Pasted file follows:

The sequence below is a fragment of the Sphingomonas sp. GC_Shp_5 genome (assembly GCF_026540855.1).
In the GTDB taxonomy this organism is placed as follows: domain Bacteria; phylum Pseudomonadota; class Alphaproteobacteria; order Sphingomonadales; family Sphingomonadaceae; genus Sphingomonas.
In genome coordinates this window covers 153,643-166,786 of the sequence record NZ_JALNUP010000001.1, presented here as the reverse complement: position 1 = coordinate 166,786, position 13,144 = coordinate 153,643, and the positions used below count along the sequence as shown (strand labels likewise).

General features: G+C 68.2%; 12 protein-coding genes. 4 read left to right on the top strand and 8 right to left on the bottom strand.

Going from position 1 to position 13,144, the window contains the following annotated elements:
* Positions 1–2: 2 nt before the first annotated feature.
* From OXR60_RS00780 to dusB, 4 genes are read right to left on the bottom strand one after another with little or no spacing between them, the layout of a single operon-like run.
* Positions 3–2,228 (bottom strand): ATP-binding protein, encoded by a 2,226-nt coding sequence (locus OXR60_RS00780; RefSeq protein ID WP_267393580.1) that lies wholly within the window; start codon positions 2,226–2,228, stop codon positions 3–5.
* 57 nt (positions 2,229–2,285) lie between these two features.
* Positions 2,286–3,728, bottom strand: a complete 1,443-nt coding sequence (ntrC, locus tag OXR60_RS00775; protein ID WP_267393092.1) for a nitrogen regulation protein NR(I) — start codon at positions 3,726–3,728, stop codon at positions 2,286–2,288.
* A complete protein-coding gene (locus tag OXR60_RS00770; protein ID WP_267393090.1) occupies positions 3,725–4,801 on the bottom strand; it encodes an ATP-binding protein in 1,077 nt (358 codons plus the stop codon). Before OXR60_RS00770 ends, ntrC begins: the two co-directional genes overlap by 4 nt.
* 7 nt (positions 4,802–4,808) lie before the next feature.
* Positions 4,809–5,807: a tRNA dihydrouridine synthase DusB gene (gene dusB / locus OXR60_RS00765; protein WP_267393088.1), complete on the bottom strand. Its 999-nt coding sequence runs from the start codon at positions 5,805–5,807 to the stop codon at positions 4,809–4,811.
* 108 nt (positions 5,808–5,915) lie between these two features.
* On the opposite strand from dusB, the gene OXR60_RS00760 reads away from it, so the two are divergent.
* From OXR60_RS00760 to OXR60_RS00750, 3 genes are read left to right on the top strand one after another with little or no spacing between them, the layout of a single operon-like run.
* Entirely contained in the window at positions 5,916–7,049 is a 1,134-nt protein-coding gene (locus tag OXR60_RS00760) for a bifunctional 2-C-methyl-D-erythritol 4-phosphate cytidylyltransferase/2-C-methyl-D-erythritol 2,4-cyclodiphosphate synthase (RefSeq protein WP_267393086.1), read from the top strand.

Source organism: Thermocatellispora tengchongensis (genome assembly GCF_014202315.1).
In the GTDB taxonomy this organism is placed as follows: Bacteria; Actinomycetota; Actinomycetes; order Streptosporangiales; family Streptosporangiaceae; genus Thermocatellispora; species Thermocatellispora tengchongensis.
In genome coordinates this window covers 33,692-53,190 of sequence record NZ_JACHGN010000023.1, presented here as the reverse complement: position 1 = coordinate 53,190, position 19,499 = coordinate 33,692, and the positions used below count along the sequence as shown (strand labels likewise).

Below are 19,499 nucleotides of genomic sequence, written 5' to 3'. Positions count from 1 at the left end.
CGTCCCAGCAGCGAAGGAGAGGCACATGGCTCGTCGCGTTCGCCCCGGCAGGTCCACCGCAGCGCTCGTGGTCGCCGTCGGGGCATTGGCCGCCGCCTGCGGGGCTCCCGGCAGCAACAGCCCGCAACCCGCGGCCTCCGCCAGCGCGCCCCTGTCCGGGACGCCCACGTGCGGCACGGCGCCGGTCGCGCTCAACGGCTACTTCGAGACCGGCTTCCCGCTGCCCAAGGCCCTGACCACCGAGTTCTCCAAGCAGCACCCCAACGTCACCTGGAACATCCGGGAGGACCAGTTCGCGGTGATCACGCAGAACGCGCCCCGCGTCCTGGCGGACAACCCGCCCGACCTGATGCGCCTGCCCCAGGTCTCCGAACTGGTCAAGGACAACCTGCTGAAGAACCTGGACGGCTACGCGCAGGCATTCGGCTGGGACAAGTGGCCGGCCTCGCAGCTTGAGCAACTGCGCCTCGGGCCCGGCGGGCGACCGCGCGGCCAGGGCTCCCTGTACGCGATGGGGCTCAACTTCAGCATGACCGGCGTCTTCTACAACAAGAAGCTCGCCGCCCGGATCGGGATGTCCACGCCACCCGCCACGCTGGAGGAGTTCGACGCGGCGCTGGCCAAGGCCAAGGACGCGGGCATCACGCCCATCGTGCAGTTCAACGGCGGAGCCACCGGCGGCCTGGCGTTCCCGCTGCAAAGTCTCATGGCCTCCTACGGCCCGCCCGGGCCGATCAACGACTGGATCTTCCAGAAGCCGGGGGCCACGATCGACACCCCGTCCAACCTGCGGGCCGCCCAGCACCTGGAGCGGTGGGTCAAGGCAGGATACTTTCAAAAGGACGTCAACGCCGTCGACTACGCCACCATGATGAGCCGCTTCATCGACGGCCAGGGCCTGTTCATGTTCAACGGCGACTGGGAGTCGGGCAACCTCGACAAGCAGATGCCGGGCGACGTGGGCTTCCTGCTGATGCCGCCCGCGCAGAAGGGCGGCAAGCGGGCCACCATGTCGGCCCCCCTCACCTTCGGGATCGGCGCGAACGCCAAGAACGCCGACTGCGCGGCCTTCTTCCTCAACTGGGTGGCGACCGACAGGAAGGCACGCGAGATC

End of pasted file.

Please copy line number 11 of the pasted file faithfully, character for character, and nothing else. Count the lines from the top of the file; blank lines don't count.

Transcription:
* A complete protein-coding gene (locus tag OXR60_RS00770; protein ID WP_267393090.1) occupies positions 3,725–4,801 on the bottom strand; it encodes an ATP-binding protein in 1,077 nt (358 codons plus the stop codon). Before OXR60_RS00770 ends, ntrC begins: the two co-directional genes overlap by 4 nt.